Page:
Back in 2016, the Denver planning department began working on new area plans for the city’s neighborhoods. Some of the earlier plans were really antique; for instance, the Uptown and City Park West plan was adopted in 1986.
And although that plan seems quaint – very simple, and looked like it was written on a typewriter – it described the Uptown area as almost a few steps away from a holler in Appalachia. (The “Uptown” label was created by real estate gurus in the neighborhood decades ago to create an aura, though the nickname still hangs around.)
But that was before the city adopted a new zoning code.
The new East Central Area Plan covers North Capitol Hill, Capitol Hill, City Park West, Cheesman Park, City Park, and Congress Park. The East Area Plan being considered includes South Park Hill, Hale, Montclair, and East Colfax.
So the problem with both the East Central Area Plan and the East Area Plan – the farther-east sister plan – is that both documents make it clear that these neighborhoods basically are crying out for more….. something?
Like taller buildings? Newer buildings? Demolish a single-family home in order to build two residences or a duplex? Maybe some affordable housing, which actually makes sense, if it is actually affordable? With the new zoning allowances, it’s not exactly the sky’s the limit, but these homes certainly can be much taller. One of the headings in the East Area Plan says: “Building Height/Zoning Mismatch.”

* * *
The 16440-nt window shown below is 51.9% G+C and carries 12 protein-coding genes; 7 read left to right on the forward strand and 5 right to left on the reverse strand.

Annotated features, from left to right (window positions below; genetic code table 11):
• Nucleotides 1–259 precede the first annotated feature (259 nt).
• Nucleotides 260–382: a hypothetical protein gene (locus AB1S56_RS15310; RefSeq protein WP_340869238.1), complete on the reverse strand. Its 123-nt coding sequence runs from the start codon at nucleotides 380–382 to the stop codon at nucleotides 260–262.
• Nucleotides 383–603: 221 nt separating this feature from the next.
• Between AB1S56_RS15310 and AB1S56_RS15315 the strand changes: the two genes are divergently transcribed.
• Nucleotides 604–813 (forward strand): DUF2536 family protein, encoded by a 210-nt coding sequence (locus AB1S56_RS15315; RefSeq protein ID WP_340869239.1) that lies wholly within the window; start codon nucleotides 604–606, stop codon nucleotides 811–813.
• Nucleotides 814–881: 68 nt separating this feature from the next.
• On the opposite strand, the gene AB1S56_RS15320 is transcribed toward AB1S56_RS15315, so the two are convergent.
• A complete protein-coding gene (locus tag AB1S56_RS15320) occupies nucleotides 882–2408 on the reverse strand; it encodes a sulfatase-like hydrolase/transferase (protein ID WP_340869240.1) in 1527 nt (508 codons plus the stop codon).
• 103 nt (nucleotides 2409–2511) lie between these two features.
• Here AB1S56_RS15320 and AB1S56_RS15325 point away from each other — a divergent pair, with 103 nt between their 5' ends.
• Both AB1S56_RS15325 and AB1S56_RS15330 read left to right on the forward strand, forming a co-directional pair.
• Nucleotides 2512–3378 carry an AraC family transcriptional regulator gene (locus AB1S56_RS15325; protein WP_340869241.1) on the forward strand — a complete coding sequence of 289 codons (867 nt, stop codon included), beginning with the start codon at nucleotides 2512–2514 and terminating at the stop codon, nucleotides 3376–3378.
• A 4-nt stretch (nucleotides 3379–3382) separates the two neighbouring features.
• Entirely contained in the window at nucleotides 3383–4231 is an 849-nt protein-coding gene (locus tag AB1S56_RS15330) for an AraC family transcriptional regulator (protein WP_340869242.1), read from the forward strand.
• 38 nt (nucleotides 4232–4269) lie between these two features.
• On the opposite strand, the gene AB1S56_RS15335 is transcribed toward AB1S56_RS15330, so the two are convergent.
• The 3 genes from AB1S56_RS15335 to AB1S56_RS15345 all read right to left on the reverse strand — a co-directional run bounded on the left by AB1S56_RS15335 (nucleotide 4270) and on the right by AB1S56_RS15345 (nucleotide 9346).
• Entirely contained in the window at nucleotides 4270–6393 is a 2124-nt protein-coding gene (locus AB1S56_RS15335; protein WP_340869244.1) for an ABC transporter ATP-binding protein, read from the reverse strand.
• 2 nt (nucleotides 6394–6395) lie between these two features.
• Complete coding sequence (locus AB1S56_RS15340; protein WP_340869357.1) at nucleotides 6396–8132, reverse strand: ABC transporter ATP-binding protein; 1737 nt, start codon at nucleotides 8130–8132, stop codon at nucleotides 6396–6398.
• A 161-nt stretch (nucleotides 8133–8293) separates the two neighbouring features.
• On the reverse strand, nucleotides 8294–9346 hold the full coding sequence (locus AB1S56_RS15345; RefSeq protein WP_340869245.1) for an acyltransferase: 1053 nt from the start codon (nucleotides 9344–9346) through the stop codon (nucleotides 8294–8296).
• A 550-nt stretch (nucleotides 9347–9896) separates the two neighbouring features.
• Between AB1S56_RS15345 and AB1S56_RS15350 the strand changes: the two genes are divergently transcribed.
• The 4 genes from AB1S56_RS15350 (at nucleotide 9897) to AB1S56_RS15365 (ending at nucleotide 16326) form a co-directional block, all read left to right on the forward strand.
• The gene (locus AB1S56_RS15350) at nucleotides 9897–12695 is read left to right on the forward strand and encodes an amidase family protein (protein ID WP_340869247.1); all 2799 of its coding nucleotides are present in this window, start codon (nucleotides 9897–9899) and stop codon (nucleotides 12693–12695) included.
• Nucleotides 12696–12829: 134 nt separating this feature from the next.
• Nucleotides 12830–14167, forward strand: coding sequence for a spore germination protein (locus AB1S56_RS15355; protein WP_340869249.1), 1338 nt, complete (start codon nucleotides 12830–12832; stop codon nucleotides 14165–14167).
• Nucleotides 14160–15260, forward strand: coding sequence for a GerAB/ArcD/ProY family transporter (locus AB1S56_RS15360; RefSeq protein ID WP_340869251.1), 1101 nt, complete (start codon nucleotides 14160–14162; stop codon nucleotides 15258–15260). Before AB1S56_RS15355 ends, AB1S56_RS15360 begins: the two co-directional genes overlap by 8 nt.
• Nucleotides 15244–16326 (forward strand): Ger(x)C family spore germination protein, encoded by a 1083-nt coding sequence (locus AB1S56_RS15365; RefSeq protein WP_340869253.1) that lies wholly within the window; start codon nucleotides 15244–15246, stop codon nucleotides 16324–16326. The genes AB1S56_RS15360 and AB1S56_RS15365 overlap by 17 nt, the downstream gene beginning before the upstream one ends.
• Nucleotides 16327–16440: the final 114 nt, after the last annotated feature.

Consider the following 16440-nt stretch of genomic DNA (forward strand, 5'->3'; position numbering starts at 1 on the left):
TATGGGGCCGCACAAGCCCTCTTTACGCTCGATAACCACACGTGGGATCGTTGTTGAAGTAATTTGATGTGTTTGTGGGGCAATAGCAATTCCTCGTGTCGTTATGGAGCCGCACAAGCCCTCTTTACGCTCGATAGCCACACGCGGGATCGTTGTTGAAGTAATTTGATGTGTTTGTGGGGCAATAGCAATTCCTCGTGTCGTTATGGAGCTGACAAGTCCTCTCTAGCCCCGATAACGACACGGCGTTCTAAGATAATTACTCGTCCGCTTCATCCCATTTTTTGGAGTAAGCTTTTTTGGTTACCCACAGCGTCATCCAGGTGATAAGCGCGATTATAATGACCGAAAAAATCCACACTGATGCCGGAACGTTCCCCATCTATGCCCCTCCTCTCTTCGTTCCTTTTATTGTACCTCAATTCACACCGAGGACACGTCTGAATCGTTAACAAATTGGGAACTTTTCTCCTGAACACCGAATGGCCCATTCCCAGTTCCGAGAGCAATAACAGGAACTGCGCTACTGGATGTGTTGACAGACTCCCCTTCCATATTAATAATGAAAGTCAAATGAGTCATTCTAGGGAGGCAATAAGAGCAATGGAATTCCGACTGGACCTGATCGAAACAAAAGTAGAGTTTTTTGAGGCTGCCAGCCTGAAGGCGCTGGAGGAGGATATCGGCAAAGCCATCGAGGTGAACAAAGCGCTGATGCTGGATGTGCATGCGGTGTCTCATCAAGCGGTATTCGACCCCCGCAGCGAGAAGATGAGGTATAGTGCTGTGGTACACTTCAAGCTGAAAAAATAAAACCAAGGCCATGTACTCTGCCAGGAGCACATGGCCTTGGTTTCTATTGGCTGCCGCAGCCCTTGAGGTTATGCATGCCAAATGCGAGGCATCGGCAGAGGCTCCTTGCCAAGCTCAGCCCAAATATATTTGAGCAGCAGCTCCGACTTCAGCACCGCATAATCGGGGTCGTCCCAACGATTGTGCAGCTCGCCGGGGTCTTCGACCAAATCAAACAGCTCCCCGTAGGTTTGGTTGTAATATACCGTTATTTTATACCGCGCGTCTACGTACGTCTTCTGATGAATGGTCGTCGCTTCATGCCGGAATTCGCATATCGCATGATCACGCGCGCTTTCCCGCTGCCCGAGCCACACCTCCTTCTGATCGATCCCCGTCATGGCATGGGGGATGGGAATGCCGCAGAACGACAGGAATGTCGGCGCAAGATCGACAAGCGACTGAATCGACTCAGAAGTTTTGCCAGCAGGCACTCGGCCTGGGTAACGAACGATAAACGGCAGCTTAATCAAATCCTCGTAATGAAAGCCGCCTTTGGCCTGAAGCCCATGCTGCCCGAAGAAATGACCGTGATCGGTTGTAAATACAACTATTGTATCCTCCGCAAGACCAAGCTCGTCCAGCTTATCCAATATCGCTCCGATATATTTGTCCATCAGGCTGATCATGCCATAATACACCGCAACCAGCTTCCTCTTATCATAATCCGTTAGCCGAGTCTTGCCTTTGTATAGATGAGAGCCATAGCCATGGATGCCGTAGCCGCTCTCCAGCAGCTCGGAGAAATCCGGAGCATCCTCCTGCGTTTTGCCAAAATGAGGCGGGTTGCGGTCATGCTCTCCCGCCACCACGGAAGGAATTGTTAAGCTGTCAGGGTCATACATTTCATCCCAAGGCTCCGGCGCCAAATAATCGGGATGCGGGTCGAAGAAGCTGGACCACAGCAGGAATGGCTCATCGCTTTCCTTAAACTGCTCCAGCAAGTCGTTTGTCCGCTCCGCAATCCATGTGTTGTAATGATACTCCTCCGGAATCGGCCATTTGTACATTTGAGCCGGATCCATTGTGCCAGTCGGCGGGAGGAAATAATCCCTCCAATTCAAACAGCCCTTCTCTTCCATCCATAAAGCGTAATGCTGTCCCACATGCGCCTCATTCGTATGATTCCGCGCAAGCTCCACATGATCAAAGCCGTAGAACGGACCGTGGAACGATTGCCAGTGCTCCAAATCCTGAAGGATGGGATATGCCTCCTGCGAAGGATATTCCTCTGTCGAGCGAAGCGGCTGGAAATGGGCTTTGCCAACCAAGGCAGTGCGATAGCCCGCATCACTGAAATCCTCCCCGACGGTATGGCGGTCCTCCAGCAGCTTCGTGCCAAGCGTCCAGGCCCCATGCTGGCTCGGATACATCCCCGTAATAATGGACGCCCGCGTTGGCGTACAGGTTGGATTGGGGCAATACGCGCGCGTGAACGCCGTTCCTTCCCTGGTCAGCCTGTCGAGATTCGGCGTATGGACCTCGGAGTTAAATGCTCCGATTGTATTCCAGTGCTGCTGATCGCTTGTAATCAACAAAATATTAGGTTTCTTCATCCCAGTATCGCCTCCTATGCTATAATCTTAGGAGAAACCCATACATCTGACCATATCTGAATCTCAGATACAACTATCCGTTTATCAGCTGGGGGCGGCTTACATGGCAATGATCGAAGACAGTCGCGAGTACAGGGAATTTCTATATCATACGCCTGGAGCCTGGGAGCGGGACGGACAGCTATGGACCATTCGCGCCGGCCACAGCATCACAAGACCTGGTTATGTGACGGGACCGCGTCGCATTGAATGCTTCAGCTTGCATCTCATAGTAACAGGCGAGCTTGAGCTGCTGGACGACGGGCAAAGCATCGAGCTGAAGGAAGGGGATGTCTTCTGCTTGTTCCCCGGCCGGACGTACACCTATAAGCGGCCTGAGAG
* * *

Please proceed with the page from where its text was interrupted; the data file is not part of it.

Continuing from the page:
(I don’t think anyone would be surprised if the city decided to ban any more single-family housing, which has become a “thing” since Minneapolis and other cities have made that decision.)
In both the East Central Area and East Area plans, this sentence certainly will catch the eye: “In general, the larger the gap between existing heights and the maximum allowed by zoning, the greater the development potential.”
Dang! Those dark red dots “indicate buildings that are 2 or more stories below the maximum the zoning allows.” Well, let’s just invite developers to a table set with a feast. And just forget the perils of gentrification, which many areas of Denver have already experienced. Most neighborhoods in Denver have wonderful areas, but maybe a few places that could use some love, not a lobotomy.
(The map at the top of this post shows zoning differences for the East Central Area Plan, and the map at the bottom shows the same type of information for the East Area Plan.)
These plans have become incredibly important because of the way the city wants to reshape neighborhoods — because it can.
The two plans noted above are getting attention this month. The East Area Plan was supposed to be discussed at another meeting last week, but the inclement weather postponed the gathering to Nov. 23. The East Central Plan’s next meeting is Nov. 13, which should be really interesting. A story in Denverite last week served as a reminder of the East Area Plan meeting last week, but noted the new date. It also reminded me that it was time to actually read the two plans involving the East Central Area Plan and the East Area Plan.
The links below lead to the most recent East Central Area Plan and the East Area Plan, the Denverite story, a Denver Post story in August about urban renewal plans for East Colfax, the beginning of the area plans in 2016, and the old-style 1986 plan for the Uptown neighborhood.